The News Courier
Crazy. Nuts. Off-kilter. Eccentric. Psycho. Insane.
Those are just several examples of the names we give to those who suffer from mental illness. The names are hurtful and often used indiscriminately with little regard to the feelings of the affected.
No matter what name we give to it, mental illness is a disease like cancer, heart disease and diabetes. And like the disease of addiction to drugs, alcohol, gambling or sex, mental illness takes a toll on a person’s mind, body and spirit. It can also affect the mind, body and spirit of everyone around them.
Days after Adam Lanza brutally shot 20 students and six teachers at Sandy Hook Elementary School in Connecticut, mental illness was briefly thrust into the spotlight. However, the ensuing arguments over the Second Amendment and the back-and-forth tirades of both Republicans and Democrats reduced what was clearly a mental-health issue to a gun-control issue.
Gun-rights advocates and opponents should have never politicized the tragedies of Sandy Hook, Aurora, Colo., Columbine and Virginia Tech. And while it’s impossible to say the shooters in each of those mass killings could have been helped with better access to mental-health treatment, it’s equally impossible to say it couldn’t have hurt.
Today, and for the next two Sundays, The News Courier will publish a series of articles on the state of mental health locally and in our state. Our goal is not to expose those who needlessly suffer in the shadows, but to simply raise awareness about the symptoms of mental illness, where loved ones can go for help and shine a light on shrinking resources available for patients and family members who need it most.
The series will culminate with a public forum held Tuesday, July 30, at Athens State University’s Sandridge Student Center. The event, sponsored by The News Courier and Athens State University, will feature local mental health workers, law enforcement officials and Probate Judge Charles Woodroof.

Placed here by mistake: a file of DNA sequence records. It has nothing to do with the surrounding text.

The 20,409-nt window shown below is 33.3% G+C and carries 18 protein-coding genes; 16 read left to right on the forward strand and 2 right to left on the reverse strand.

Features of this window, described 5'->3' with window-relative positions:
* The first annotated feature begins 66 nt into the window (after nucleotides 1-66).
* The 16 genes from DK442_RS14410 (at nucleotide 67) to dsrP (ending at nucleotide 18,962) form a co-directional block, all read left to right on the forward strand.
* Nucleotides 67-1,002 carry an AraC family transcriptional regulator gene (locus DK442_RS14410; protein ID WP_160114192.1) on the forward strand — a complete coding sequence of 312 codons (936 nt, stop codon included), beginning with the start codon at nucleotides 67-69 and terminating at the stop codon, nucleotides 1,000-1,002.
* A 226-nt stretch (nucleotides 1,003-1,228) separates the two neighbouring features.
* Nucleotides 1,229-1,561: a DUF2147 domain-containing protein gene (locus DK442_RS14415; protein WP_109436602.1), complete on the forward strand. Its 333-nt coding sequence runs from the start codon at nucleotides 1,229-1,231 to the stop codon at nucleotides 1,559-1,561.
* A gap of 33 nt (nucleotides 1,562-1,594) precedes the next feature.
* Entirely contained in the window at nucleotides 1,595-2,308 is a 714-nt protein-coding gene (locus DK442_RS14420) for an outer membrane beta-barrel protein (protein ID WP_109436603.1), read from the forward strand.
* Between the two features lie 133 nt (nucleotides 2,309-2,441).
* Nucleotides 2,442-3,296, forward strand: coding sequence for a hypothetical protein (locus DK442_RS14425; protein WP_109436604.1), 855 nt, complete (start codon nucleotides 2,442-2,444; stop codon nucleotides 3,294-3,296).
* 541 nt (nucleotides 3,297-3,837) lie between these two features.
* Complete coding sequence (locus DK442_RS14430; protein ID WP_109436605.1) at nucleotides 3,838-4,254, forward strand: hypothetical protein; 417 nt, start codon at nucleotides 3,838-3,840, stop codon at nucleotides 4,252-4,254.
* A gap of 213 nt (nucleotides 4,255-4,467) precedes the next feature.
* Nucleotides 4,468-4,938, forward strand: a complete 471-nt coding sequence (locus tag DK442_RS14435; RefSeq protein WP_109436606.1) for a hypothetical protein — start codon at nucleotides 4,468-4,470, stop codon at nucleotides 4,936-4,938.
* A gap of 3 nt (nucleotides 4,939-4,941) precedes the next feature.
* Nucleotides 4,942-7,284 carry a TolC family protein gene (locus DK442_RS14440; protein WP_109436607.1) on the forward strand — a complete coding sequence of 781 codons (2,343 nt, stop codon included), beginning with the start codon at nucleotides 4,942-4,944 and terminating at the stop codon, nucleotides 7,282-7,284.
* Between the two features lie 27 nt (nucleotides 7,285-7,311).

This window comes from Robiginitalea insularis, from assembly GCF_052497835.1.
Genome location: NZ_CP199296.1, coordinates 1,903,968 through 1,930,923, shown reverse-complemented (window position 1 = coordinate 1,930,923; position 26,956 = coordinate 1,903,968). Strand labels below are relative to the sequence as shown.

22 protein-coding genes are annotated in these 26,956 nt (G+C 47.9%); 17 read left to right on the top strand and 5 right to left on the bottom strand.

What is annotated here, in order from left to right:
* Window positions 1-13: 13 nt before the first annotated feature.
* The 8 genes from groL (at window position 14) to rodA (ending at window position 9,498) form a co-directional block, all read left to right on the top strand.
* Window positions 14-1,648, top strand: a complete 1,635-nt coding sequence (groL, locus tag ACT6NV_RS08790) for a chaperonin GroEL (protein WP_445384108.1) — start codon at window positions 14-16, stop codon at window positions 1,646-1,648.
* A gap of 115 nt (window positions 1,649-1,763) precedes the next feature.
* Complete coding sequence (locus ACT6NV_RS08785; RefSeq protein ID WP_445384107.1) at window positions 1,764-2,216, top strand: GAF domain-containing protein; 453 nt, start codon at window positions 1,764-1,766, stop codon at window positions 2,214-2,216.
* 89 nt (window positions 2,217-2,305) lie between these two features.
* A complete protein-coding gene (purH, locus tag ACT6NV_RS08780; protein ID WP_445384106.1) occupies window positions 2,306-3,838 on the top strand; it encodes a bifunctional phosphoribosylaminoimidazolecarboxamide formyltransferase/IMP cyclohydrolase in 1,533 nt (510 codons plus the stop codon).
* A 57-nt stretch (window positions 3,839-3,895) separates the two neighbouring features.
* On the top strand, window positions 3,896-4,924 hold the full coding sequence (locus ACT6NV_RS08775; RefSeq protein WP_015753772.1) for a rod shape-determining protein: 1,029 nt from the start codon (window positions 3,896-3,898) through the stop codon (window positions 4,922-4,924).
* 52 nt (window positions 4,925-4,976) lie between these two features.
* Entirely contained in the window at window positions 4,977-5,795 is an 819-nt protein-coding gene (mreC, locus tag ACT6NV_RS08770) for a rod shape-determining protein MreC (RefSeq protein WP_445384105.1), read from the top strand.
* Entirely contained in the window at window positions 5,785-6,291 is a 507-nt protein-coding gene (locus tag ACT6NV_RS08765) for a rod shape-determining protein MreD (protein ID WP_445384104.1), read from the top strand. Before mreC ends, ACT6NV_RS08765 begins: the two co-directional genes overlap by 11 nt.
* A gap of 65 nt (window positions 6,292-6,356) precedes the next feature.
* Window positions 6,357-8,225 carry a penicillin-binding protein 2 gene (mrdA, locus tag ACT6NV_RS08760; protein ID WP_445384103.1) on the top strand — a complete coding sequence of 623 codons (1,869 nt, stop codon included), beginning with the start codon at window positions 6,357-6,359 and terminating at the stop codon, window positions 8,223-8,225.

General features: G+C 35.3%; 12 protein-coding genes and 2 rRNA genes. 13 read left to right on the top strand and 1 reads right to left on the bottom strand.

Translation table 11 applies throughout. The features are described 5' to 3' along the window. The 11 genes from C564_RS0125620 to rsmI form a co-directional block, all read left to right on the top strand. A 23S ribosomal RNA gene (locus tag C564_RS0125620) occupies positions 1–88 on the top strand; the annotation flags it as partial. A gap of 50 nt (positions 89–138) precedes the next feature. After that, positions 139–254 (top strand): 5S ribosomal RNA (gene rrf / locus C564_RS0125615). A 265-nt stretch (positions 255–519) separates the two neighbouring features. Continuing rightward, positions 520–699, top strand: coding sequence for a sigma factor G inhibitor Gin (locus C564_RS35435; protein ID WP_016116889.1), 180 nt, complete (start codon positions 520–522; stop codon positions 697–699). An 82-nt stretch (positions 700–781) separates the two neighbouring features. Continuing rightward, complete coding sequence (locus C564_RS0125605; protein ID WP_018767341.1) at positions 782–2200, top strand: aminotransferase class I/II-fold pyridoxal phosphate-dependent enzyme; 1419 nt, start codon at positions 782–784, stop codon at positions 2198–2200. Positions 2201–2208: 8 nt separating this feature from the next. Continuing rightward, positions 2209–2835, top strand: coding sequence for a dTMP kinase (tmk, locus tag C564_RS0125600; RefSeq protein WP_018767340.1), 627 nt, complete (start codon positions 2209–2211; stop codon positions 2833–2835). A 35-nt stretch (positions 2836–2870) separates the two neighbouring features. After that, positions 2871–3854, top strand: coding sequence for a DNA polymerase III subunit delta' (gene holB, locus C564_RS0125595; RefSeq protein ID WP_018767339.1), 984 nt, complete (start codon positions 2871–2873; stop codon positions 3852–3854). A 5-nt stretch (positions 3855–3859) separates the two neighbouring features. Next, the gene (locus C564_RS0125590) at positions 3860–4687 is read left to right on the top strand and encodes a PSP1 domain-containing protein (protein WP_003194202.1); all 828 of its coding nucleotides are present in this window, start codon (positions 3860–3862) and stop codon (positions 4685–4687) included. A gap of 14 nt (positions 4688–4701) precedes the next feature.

The purpose of the forum, much like this series, is to inform teachers, clergy, medical workers and the public about how to recognize the symptoms of mental illness, where to turn for help and how the involuntary and voluntary commitment process works in Limestone County.
We also plan to have local legislative leaders on hand to listen to the needs. Perhaps they can also address why the state’s spending on mental health has decreased 36 percent in the last four years. That figure, according to a report issued in December by the National Alliance on Mental Illness, is second only to South Carolina as the worst in the nation.
With Alabama’s mental health resources continuing to shrink, how long will it be before we have a Sandy Hook-type rampage in our state? How many lives must be lost to suicide because those who suffer from severe depression don’t know where to go for help?
We are one of the most conservative, Christian states in the nation, and that’s a large part of Alabama’s appeal. But mental illness is a disease that can’t be treated by faith alone. It takes proper medical treatment and a strong support system to properly handle the effects of mental illness on a person’s brain.
This is an issue that will require the cooperation from every community, church and lawmaker. It is only our hope that we put the issue into the public spotlight where a dialogue can begin on how to best address the problems we have.
Much like the treatment of any disease, the small steps count just as much as the giant leaps. We hope you’ll take that small step with us.